2. Self-Disclosure and Non-Communication in Stigma Management

Self-disclosure refers to the communication of personal information that is not readily available to others [24]. In the contemporary Western world, self-disclosure is a positively evaluated phenomenon. It is commonly connected with trust and positive relationship-building [24,25]. Researchers argue that disclosing secrets, such as information about mental illness, can reduce anxiety [26]. Goffman [3] identified voluntary stigma disclosure as a stigma management strategy. However, stigma disclosure may also lead to discrimination and humiliation [10]. Thus, in some situations, it might be better to non-communicate the stigmatized characteristic than to disclose it.
Non-communication refers to a process in which someone does not communicate something under certain conditions [27]. Although non-communication is often viewed as a failure in communication, it can also be viewed as a natural and important part of communication [28]. Sometimes, communication might alter a situation in a negative way, which means that non-communication may be beneficial for either the non-communicator or some other individual or group. For example, respondents of the Finnish Mental Health Barometer [29] replied that disclosing mental health problems poses a risk to one’s employment. At the same time, non-communication is associated with lying, manipulation and a dubious use of power [25,28]. Thus, in some situations, non-communication may jeopardize trust and social relationships.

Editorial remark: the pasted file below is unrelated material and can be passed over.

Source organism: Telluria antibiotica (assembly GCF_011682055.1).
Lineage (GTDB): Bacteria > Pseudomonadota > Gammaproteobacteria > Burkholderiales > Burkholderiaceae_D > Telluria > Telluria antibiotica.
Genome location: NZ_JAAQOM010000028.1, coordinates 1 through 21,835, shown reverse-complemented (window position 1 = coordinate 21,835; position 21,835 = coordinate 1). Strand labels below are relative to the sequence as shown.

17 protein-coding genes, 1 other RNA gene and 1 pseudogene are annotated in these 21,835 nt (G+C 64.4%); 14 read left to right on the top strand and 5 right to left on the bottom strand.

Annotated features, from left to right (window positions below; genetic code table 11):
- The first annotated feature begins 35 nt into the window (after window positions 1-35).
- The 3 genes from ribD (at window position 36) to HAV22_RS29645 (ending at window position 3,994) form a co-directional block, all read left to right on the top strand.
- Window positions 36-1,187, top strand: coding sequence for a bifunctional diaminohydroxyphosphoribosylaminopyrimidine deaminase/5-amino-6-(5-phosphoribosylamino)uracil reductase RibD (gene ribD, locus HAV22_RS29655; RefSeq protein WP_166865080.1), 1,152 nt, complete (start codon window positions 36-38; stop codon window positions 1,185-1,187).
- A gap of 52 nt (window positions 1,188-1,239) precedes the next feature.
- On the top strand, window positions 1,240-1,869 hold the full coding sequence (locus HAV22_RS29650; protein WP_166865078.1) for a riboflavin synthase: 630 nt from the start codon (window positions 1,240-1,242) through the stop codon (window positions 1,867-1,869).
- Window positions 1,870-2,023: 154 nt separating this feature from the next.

Vesala and Knuuttila [28,30] expand on Gregory Bateson’s [27] ideas and identify three aspects of non-communication: contextual embeddedness, systemic functions, and evaluative controversies. First, non-communication takes place and is interpreted in a specific context. In some contexts, it can channel a powerful message. Silence can become an expression of anger if interlocutors are able to create the context and recognize the absence of the message. In other contexts, it might be critical that the very act of non-communication is not communicated to interlocutors [28]. If mental illness is non-communicated in a job interview, it is essential that the recruiter does not recognize the absence of the message.